Intended for healthcare professionals


Reframing Iran’s Woman, Life, Freedom Movement: from gender violence to state violence

BMJ 2023; 382 doi: (Published 15 September 2023) Cite this as: BMJ 2023;382:p2120
  1. Roghieh Dehghan, Wellcome Clinical Research Fellow
  1. University College London

On 16 September 2022, the Woman, Life, Freedom movement was sparked by the tragic death of Jina Mahsa Amini, a young Iranian-Kurdish woman. She was taken into custody in Iran by the morality police for non-compliance with the mandatory dress code for women. Four days later, she died, succumbing to her injuries inflicted by the police.

As an Iranian woman and researcher focusing on state violence from a gender perspective, I believe there are two distinct ways to frame this recent movement in Iran. Given the common framing of Mahsa's death as a sign of gender inequality and the significance of gender in global health discourse, an overview of women’s health issues in Iran helps to contextualise the first viewpoint.

Despite four decades of turmoil, healthcare in Iran has improved with increased life expectancy, and reduced maternal mortality rates.12 But gender disparities endure. Despite high education levels (99% literacy rate for women aged 15-24 and more than 60% of university students are women), participation of women in the workforce is only 18.3%.34 Women have limited political representation and face legal inequalities in divorce, custody, and inheritance, as well as criminal laws. They also need spousal consent for certain health services, including abortion. Limited access to reproductive health services in particular affects economically disadvantaged women. In addition, child marriage and intimate partner violence persist, linked to social class, poverty, age, education, and unemployment. Lastly, there is higher prevalence of mental health problems among women, with the highest suicide risk in poorer provinces and among ethnic minorities, particularly Kurdish women.15678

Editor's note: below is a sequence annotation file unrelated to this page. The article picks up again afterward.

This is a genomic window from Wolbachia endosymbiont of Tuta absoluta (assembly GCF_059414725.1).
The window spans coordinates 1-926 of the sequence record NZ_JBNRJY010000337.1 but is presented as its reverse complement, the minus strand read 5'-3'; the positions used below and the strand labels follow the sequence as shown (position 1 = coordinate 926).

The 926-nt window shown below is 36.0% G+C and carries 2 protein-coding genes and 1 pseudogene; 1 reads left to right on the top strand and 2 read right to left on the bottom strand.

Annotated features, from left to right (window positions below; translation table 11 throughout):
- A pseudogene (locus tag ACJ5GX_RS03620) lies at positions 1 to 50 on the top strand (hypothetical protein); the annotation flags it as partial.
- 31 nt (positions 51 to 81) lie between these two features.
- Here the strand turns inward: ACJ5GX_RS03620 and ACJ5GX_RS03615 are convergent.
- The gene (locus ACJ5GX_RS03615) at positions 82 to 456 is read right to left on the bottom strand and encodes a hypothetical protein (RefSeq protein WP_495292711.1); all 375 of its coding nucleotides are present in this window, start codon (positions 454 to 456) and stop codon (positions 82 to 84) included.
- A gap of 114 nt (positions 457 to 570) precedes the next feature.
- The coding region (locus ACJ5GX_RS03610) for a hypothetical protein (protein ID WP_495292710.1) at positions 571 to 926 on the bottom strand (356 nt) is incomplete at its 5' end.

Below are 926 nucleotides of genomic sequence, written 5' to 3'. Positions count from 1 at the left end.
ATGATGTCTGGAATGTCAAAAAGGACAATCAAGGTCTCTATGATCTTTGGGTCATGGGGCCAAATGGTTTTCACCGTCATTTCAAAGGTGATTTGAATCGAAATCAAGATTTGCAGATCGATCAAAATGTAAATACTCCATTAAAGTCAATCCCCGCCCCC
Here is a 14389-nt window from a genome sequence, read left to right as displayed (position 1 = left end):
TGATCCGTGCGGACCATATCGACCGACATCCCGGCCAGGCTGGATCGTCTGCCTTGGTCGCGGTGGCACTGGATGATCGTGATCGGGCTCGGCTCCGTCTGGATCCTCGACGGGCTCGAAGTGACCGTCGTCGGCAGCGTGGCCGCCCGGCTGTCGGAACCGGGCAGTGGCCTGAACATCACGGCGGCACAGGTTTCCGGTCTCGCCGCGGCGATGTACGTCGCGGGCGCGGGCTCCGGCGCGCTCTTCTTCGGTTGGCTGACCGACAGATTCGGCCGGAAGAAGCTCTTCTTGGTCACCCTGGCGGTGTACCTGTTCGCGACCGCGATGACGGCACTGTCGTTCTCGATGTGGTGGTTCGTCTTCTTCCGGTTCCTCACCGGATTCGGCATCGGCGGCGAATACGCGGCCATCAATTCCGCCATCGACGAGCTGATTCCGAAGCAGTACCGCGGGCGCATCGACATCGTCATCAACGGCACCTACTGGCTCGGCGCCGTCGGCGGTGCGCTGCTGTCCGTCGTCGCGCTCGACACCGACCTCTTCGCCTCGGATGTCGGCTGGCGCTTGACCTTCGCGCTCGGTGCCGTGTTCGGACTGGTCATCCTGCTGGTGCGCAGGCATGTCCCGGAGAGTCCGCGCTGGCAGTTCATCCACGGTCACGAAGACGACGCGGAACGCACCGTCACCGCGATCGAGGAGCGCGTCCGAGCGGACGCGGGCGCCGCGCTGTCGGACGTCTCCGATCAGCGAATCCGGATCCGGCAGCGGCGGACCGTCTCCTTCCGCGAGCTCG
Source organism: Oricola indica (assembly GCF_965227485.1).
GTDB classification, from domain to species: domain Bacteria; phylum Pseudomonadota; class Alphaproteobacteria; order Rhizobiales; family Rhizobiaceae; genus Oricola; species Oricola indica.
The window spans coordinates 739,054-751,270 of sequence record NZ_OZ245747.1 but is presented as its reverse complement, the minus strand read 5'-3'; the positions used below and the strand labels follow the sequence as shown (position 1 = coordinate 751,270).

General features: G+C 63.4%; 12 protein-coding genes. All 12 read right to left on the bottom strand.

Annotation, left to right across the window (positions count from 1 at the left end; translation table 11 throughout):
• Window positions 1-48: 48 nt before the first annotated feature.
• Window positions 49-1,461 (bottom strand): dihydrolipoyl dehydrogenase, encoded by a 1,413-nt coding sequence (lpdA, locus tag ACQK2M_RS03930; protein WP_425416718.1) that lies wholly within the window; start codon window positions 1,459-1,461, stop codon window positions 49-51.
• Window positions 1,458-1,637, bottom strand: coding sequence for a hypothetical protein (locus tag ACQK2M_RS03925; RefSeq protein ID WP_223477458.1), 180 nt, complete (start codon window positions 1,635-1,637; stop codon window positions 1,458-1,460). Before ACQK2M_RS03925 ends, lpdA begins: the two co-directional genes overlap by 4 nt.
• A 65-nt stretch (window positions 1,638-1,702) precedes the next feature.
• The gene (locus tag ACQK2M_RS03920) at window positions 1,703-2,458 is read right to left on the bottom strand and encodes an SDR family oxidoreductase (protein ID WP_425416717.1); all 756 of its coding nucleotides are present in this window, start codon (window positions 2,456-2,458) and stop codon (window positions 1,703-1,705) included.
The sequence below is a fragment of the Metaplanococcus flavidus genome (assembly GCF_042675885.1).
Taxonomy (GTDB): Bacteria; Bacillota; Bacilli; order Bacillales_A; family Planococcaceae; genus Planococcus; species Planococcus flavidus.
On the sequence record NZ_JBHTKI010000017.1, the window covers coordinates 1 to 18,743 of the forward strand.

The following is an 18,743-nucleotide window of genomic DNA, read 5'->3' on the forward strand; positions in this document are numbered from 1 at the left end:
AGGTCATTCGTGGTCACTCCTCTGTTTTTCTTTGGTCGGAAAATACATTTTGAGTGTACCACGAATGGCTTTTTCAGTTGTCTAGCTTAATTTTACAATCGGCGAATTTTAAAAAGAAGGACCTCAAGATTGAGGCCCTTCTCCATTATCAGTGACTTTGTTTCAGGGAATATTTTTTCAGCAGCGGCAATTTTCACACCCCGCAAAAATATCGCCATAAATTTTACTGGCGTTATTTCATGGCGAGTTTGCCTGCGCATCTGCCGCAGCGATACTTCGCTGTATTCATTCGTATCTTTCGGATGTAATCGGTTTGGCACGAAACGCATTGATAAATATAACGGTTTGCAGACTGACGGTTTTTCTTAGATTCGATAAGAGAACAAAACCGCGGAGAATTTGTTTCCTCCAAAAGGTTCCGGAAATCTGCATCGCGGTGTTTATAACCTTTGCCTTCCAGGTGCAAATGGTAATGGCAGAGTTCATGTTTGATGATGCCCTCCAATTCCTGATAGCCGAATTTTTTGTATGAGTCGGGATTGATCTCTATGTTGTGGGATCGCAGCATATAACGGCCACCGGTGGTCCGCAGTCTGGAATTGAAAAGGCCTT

Poor health in women stems from unequal resource distribution tied to socio-economic factors. For instance, women in deprived areas have a life expectancy nine years shorter than those in the capital Tehran.6

In light of this pervasive gender inequality, it is understandable that following Mahsa’s death much of the narrative in social and mainstream media has centred on women, their prominent role in the protests, and their call to end the oppression of women. These women subvert and resist the gendered and sexualised politics of the Islamic regime.

This women centric discourse has evolved into a shared platform for unification, evoking a profound sense of solidarity and hope among Iranians across diverse backgrounds. The focus on women, owing to its visibility and its less overtly political façade, has garnered substantial support from global allies. However, it simultaneously perpetuates stereotypes and preconceived notions about Islam and Muslim women. In fact, the public and media reaction followed a predictable and conventional pattern, characterised by orientalist and right-wing nationalist discourses, for example by the portrayal of Islam as a villainous force in Iran and the glorification of the ancient “Persian empire.”910 These perspectives are further bolstered by neo-liberal media outlets, which, in a distinctly orientalist manner, present an essentialised view of Iranian women.